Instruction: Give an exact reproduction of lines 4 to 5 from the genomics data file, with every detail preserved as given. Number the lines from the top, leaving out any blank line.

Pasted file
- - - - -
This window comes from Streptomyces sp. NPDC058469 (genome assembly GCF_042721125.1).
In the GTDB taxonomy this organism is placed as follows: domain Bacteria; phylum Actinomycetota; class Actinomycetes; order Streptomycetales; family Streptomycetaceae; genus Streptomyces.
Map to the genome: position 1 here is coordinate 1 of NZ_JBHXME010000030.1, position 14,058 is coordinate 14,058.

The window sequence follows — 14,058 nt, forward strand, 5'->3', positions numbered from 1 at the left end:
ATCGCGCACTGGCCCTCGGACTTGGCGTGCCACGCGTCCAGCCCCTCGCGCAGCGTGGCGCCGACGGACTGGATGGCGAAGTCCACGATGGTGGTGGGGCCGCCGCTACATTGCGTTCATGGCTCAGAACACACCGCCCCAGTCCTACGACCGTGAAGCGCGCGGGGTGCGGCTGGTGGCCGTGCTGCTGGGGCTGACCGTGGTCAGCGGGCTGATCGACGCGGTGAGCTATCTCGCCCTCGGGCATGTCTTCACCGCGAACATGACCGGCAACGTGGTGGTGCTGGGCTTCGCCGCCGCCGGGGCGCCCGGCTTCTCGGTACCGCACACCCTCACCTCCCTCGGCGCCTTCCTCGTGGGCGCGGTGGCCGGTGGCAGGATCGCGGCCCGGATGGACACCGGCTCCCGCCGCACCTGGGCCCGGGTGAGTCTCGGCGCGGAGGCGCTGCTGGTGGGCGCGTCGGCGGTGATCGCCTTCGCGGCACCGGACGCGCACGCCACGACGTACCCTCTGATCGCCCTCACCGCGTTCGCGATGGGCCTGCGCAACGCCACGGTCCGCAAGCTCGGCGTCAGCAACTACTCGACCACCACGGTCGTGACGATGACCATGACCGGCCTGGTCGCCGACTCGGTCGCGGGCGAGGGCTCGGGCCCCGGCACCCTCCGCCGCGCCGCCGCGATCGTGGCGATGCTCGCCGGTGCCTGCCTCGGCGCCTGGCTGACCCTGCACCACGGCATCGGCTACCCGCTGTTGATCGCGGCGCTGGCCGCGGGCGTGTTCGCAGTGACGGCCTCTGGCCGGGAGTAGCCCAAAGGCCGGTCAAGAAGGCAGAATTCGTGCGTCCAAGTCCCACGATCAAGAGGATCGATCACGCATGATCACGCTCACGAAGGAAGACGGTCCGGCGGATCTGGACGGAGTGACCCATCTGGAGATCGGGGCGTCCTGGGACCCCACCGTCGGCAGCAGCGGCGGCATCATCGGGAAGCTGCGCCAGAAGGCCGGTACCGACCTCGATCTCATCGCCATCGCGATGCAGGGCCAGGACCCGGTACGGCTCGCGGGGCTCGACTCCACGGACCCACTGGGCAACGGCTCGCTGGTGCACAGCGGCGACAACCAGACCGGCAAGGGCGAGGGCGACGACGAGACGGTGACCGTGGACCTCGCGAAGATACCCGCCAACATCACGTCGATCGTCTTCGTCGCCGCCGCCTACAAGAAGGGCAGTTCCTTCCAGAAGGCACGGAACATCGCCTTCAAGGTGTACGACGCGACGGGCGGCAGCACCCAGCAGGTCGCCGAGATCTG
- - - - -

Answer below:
The window sequence follows — 14,058 nt, forward strand, 5'->3', positions numbered from 1 at the left end:
ATCGCGCACTGGCCCTCGGACTTGGCGTGCCACGCGTCCAGCCCCTCGCGCAGCGTGGCGCCGACGGACTGGATGGCGAAGTCCACGATGGTGGTGGGGCCGCCGCTACATTGCGTTCATGGCTCAGAACACACCGCCCCAGTCCTACGACCGTGAAGCGCGCGGGGTGCGGCTGGTGGCCGTGCTGCTGGGGCTGACCGTGGTCAGCGGGCTGATCGACGCGGTGAGCTATCTCGCCCTCGGGCATGTCTTCACCGCGAACATGACCGGCAACGTGGTGGTGCTGGGCTTCGCCGCCGCCGGGGCGCCCGGCTTCTCGGTACCGCACACCCTCACCTCCCTCGGCGCCTTCCTCGTGGGCGCGGTGGCCGGTGGCAGGATCGCGGCCCGGATGGACACCGGCTCCCGCCGCACCTGGGCCCGGGTGAGTCTCGGCGCGGAGGCGCTGCTGGTGGGCGCGTCGGCGGTGATCGCCTTCGCGGCACCGGACGCGCACGCCACGACGTACCCTCTGATCGCCCTCACCGCGTTCGCGATGGGCCTGCGCAACGCCACGGTCCGCAAGCTCGGCGTCAGCAACTACTCGACCACCACGGTCGTGACGATGACCATGACCGGCCTGGTCGCCGACTCGGTCGCGGGCGAGGGCTCGGGCCCCGGCACCCTCCGCCGCGCCGCCGCGATCGTGGCGATGCTCGCCGGTGCCTGCCTCGGCGCCTGGCTGACCCTGCACCACGGCATCGGCTACCCGCTGTTGATCGCGGCGCTGGCCGCGGGCGTGTTCGCAGTGACGGCCTCTGGCCGGGAGTAGCCCAAAGGCCGGTCAAGAAGGCAGAATTCGTGCGTCCAAGTCCCACGATCAAGAGGATCGATCACGCATGATCACGCTCACGAAGGAAGACGGTCCGGCGGATCTGGACGGAGTGACCCATCTGGAGATCGGGGCGTCCTGGGACCCCACCGTCGGCAGCAGCGGCGGCATCATCGGGAAGCTGCGCCAGAAGGCCGGTACCGACCTCGATCTCATCGCCATCGCGATGCAGGGCCAGGACCCGGTACGGCTCGCGGGGCTCGACTCCACGGACCCACTGGGCAACGGCTCGCTGGTGCACAGCGGCGACAACCAGACCGGCAAGGGCGAGGGCGACGACGAGACGGTGACCGTGGACCTCGCGAAGATACCCGCCAACATCACGTCGATCGTCTTCGTCGCCGCCGCCTACAAGAAGGGCAGTTCCTTCCAGAAGGCACGGAACATCGCCTTCAAGGTGTACGACGCGACGGGCGGCAGCACCCAGCAGGTCGCCGAGATCTG